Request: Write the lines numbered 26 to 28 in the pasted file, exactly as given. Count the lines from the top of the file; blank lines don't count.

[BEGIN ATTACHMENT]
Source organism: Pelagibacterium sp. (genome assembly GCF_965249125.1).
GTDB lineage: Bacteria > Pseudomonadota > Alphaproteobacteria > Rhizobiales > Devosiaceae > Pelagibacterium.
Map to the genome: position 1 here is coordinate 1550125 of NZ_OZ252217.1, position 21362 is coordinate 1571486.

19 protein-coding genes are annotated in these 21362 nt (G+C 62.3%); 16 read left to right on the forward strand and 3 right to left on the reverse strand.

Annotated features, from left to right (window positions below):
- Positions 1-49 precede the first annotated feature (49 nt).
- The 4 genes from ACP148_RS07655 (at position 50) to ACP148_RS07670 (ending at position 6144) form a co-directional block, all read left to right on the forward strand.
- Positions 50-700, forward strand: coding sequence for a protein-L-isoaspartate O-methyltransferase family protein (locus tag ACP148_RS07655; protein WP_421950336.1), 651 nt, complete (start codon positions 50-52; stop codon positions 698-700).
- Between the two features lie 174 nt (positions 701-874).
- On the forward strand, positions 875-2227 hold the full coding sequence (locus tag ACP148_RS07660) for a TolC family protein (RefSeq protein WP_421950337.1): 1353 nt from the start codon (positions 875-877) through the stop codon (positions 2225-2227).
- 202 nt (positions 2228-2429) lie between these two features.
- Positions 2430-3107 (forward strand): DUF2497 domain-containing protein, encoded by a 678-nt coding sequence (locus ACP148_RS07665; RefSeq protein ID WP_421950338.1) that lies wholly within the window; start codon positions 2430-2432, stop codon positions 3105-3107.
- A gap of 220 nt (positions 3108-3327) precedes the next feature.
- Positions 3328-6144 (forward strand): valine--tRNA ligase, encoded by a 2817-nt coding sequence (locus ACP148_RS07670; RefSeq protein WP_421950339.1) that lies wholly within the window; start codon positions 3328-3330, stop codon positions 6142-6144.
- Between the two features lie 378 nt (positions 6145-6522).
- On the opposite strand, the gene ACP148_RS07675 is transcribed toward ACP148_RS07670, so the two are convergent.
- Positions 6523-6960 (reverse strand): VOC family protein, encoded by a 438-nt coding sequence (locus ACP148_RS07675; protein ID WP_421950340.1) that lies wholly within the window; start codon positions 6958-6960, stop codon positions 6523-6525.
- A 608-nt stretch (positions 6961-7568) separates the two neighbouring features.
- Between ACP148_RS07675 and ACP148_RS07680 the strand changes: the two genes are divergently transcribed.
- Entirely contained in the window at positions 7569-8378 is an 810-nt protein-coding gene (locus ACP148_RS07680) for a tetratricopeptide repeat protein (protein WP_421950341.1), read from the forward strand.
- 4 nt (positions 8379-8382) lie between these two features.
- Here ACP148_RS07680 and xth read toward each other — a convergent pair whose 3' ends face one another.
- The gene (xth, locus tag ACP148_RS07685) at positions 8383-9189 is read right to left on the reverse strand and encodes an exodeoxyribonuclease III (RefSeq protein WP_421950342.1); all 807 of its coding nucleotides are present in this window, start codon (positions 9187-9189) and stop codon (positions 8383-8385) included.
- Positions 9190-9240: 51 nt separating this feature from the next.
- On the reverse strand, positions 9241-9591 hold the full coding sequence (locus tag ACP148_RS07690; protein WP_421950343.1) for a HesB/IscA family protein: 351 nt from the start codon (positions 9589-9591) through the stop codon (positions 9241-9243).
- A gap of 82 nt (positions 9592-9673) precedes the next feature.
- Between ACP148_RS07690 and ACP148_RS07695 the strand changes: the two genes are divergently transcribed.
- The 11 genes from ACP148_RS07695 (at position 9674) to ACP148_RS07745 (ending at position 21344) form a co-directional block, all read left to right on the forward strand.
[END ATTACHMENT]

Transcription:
- A gap of 82 nt (positions 9592-9673) precedes the next feature.
- Between ACP148_RS07690 and ACP148_RS07695 the strand changes: the two genes are divergently transcribed.
- The 11 genes from ACP148_RS07695 (at position 9674) to ACP148_RS07745 (ending at position 21344) form a co-directional block, all read left to right on the forward strand.